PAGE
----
Right now, the dogs under their care are taught basic commands, tracking and put through agility training. To become Good Canine Citizen certified by the American Kennel Club, dogs need to pass a test demonstrating these basic obedience, tracking and agility skills with the goal of becoming a well-behaved companion in the home.
The men training them are also put through a similar test. As TREATS is a qualified vocational program at The Transition House, inmates that are interested have to go through an employment application and interview process in order to be selected as a dog trainer. If selected, the inmate then starts his job as a sitter, shadowing a trainer and training assistant to learn the dog’s behavior and what is expected of him before taking on the full responsibility. He then moves up to training assistant and finally working with the dog as a trainer in the program. By the time the inmate is finished with the program, he has enough work experience to pursue careers such as veterinary assistance, dog grooming, dog trainer, or any other animal-oriented field once he is released into the work release program.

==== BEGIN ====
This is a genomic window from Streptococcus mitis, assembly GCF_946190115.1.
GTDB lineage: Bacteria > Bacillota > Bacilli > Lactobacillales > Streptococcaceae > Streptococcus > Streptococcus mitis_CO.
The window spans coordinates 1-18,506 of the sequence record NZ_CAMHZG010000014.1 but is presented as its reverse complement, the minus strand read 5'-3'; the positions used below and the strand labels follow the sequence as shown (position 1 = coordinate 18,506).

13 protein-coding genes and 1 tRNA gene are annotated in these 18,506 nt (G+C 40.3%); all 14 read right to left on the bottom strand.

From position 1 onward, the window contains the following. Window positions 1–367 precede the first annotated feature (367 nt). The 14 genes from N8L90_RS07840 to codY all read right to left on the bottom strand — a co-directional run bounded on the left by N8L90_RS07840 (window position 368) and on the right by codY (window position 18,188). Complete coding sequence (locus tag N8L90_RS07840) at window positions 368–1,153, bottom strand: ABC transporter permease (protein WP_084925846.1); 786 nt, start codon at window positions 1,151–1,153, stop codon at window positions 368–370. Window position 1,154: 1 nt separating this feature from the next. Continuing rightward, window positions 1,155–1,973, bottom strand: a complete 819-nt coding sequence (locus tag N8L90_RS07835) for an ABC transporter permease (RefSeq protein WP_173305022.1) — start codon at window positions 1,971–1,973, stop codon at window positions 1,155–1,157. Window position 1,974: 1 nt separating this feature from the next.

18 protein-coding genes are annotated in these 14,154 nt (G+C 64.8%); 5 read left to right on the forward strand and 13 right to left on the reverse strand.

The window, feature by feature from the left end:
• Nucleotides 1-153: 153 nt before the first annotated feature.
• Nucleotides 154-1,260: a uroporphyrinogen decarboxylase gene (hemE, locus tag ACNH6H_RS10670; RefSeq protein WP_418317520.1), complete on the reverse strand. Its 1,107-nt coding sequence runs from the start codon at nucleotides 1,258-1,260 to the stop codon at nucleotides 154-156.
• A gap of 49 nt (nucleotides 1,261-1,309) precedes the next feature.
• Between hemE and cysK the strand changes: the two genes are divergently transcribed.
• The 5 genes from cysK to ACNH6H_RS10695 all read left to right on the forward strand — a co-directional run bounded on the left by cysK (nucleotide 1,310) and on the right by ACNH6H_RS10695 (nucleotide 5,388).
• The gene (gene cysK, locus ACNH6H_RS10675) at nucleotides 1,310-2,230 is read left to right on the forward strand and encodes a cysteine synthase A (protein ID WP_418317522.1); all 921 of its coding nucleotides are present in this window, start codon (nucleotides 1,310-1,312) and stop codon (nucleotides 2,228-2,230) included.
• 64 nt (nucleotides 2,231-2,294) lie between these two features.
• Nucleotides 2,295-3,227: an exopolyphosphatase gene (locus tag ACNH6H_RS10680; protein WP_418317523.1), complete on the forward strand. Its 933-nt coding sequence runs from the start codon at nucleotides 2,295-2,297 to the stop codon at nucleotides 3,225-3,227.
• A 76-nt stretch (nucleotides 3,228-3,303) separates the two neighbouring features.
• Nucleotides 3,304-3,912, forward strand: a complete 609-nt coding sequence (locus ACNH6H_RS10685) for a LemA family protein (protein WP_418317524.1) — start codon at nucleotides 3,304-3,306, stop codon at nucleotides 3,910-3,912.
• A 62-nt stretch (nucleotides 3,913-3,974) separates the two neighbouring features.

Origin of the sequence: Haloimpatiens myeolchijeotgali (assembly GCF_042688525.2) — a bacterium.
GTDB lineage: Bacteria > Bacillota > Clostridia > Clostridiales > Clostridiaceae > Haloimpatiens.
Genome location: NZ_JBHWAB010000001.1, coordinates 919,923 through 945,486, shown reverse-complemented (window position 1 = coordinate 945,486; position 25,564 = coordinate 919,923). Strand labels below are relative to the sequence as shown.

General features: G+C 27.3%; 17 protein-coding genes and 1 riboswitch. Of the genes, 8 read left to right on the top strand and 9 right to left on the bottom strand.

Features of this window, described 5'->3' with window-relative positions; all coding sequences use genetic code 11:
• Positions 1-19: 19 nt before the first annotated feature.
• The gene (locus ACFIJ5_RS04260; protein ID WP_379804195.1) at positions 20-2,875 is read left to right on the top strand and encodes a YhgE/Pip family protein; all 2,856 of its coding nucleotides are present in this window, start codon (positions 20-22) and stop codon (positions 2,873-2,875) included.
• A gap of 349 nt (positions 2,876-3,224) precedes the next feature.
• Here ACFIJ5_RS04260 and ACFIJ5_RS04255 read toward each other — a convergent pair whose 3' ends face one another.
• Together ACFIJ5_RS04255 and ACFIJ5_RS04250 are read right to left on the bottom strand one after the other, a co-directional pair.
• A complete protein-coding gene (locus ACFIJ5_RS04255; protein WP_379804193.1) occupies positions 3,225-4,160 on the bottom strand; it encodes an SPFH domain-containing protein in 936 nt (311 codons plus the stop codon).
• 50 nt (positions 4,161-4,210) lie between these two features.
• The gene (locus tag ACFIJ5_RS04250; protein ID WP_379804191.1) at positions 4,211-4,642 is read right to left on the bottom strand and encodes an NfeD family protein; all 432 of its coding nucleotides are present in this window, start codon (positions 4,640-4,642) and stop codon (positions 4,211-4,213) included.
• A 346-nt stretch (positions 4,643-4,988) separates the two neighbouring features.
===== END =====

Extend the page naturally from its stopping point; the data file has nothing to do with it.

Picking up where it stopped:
“I’ve seen a lot of them grow. Some of them that were reserved, not real social, not really understanding what a therapeutic community is, maybe can relate more to a dog than a human. It’s opened up some avenues such as that, as far as their communication skills, because with the dog comes people wanting to pet, and you have to come out here everyday and train, and you have to not take orders, but listen to what people are telling you for the better of the dog,” said Willard Riggs, TREATS dog program coordinator for The Transition House.
Since the program started a few months ago, the number of men interested in training jumped from 5 to 40 for the next group of dogs.
TREATS also has expanded their number of selected dogs to four, and is looking at training dogs for special needs in the future, if there is a need for it. As a nonprofit, TREATS also is accepting donations from the community, and anyone interested can contact Suzi Maxwell, clinical supervisor of The Transition House at 407-846-0068, Ext. 134.